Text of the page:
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Women of the Renaissance (Women in Culture and Society) Paperback – December 15, 1991

ISBN-13: 978-0226436180 ISBN-10: 0226436187 Edition: 1st
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Editorial Reviews

From Library Journal

King claims only to "visit" Renaissance women in their world, but she manages far more. She evaluates the evolution of Western European women's circumstances and their place in history. Although divided into three distinct chapters--Women in Families, Women in the Church, and finally Women in High Society--her narrative constantly correlates the status of the Renaissance woman to male society at large. She never allows the reader to lose sight of the larger historical picture, as she appraises evidence from the ninth to the 18th centuries. Even when immersing the reader in statistical data, the personalities of the period are not lost; King is dealing with real people and does so with sensitivity and purpose. The copious footnotes and extensive bibliography will aid scholars in pursuing any tangential avenue. This book is highly recommended for European history and women's studies collections in academic libraries.
- Claibourne G. Williams, Bluefield State Coll. Lib., W. Va.
Copyright 1991 Reed Business Information, Inc. --This text refers to an out of print or unavailable edition of this title.

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Product Details

  • Series: Women in Culture and Society
  • Paperback: 350 pages
  • Publisher: University of Chicago Press; 1 edition (December 15, 1991)
  • Language: English
  • ISBN-10: 0226436187
  • ISBN-13: 978-0226436180
  • Product Dimensions: 6 x 1.1 x 9 inches
  • Shipping Weight: 13.6 ounces (View shipping rates and policies)
  • Average Customer Review: 4.0 out of 5 stars  See all reviews (4 customer reviews)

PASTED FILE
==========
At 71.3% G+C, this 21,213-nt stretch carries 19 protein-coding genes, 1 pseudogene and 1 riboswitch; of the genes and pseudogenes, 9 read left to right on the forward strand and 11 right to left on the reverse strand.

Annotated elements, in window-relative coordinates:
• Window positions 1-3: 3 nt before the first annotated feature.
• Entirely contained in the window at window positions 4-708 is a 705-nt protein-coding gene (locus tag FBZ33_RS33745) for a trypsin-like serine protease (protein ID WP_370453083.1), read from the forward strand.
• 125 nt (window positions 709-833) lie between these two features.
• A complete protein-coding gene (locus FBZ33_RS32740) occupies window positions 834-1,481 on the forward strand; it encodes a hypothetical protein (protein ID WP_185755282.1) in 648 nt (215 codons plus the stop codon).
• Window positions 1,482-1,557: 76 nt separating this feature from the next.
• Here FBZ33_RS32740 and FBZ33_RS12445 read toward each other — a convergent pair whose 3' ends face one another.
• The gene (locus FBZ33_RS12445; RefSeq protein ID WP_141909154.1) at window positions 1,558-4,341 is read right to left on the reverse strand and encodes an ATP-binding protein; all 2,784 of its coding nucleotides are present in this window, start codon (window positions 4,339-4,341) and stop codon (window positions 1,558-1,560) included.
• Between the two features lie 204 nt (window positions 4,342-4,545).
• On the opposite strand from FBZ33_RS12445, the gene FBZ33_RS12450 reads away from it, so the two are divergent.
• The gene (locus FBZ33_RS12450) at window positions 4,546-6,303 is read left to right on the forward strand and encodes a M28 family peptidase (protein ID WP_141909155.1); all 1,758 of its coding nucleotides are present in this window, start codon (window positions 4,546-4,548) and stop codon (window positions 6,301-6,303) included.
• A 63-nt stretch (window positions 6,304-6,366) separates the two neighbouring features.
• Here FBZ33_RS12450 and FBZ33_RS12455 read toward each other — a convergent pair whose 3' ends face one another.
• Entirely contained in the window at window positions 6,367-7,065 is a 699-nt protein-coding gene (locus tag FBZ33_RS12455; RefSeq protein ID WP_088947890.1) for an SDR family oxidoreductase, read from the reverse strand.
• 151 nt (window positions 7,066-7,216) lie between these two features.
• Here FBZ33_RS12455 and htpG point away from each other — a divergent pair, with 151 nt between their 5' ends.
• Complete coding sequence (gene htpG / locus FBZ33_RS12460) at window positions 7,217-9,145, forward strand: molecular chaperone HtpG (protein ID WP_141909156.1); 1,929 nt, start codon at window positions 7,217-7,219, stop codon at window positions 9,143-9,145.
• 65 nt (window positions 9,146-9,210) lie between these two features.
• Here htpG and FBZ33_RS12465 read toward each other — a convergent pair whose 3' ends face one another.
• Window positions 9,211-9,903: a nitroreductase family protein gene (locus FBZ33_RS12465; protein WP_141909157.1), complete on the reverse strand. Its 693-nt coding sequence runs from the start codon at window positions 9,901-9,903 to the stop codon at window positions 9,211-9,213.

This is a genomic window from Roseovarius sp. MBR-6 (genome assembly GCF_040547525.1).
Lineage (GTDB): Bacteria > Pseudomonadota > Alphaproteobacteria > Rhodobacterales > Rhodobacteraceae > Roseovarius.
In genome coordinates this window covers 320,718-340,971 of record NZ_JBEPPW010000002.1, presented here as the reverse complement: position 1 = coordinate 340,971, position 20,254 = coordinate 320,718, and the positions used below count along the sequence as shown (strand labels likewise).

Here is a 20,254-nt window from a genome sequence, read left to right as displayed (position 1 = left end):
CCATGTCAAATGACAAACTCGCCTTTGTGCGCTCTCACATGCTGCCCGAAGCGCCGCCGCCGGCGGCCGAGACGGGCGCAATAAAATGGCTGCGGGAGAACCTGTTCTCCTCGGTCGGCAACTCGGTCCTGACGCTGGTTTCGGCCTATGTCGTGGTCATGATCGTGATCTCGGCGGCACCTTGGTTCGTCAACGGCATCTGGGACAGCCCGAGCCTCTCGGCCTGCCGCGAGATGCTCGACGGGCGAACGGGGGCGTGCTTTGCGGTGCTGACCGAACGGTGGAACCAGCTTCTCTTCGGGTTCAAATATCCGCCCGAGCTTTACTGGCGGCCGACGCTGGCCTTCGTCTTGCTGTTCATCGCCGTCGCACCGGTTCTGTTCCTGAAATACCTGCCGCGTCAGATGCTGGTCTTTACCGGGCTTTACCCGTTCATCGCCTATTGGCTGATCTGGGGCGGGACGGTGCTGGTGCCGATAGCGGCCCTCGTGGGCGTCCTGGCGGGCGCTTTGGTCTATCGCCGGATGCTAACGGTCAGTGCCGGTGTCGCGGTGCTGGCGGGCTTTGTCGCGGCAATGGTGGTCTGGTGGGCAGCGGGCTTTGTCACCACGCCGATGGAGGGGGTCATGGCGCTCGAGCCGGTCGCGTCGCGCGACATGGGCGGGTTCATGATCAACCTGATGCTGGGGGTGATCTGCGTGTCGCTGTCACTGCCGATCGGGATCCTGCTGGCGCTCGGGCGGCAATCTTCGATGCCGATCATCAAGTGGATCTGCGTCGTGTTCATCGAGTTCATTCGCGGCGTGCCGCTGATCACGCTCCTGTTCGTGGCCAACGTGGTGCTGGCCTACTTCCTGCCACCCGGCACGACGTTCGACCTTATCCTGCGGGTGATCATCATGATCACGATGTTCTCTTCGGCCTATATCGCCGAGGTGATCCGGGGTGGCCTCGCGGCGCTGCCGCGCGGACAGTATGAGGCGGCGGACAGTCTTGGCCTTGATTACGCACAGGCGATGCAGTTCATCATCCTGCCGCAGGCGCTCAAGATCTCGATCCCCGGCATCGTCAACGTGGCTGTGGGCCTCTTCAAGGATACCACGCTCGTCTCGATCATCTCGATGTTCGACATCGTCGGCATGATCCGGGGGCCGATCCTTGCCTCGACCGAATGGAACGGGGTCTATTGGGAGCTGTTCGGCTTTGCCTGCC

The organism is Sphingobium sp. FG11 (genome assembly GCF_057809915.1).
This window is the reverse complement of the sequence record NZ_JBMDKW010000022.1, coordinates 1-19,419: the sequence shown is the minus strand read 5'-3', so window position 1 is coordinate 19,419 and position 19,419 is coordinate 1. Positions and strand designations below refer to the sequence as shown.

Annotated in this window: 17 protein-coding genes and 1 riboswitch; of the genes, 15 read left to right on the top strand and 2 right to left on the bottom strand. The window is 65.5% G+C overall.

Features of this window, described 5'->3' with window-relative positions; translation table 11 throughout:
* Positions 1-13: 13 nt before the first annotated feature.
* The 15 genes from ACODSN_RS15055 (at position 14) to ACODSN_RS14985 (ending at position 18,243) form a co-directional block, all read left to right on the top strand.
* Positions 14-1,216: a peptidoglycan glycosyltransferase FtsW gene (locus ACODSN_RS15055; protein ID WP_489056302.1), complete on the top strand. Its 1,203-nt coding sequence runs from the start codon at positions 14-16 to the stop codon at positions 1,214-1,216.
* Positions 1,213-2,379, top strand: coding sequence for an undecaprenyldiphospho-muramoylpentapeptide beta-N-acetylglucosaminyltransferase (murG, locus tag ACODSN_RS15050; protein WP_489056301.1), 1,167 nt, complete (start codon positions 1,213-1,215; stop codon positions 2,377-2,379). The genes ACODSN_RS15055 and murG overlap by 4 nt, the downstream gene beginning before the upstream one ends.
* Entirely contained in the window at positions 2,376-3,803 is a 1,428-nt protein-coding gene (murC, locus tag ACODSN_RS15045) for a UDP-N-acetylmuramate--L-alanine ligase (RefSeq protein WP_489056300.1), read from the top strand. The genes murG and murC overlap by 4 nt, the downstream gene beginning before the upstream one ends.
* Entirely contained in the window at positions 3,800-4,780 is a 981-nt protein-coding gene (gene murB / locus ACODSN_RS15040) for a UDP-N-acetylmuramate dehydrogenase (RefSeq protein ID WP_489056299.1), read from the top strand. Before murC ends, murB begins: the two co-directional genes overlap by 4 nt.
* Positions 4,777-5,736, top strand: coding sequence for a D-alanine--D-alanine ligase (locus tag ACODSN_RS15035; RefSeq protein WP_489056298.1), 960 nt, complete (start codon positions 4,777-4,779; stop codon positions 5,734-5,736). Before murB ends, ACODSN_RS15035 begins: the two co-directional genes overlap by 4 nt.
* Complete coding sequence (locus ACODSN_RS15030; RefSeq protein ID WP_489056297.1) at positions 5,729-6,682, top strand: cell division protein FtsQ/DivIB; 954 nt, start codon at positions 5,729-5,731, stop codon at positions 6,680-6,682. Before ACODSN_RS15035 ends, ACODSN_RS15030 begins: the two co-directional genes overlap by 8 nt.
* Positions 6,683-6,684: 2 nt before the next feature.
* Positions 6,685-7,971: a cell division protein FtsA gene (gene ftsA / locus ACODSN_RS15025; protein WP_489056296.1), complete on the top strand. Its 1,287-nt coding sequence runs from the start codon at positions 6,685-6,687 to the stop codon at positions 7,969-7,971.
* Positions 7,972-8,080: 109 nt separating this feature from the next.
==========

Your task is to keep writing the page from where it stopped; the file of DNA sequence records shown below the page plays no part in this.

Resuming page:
• Amazon Best Sellers Rank: #657,728 in Books (See Top 100 in Books)

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13 of 13 people found the following review helpful By Rush Mitchell on February 5, 2003
Format: Paperback
I was required to read this book for a History of the Renaissance 1300 course. Far from a dry text, I found this book to be an enlightening view into the roles of women in Renaissance society, the social mores and opinions that restricted them, and the many ways in which some circumvented society in order to express themselves (there is a lot more there than you think!). It is full of primary data, some of which is only available in Italian and other original languages, and translated for this book by the author. One who reads this book will come away with a more complete and well-rounded view of Renaissance women's lives, (at their best and their worst) and a greater respect for those who lived them. In response to the previous reviewer, and as a warning to those looking for an "easy read". This is an excellent source of fact-based material on the time period and its inhabiants, not a pre-digested, dime-tour of the Renaissance. But for those who are open to a little intellectual stimulation will find this a powerful, eye-opening experience worth their time.
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12 of 12 people found the following review helpful By Lynne Thornton on May 3, 2000
Format: Paperback
I was overwhelmed by the volumes of historical information in this book, but not so impressed by its organization. It would have benefited from a more chronological organization or some other means of keeping track of who was who and when and where they lived. The book is packed full of information, historical interest and the "voices" of women of the Renaissance. It is a great source for research, but give yourself lots of time to read it. The chapters are over long and the flow is not exactly the "page-turning" variety. Still it is a must read for students of women's history or the history of the Renaissance.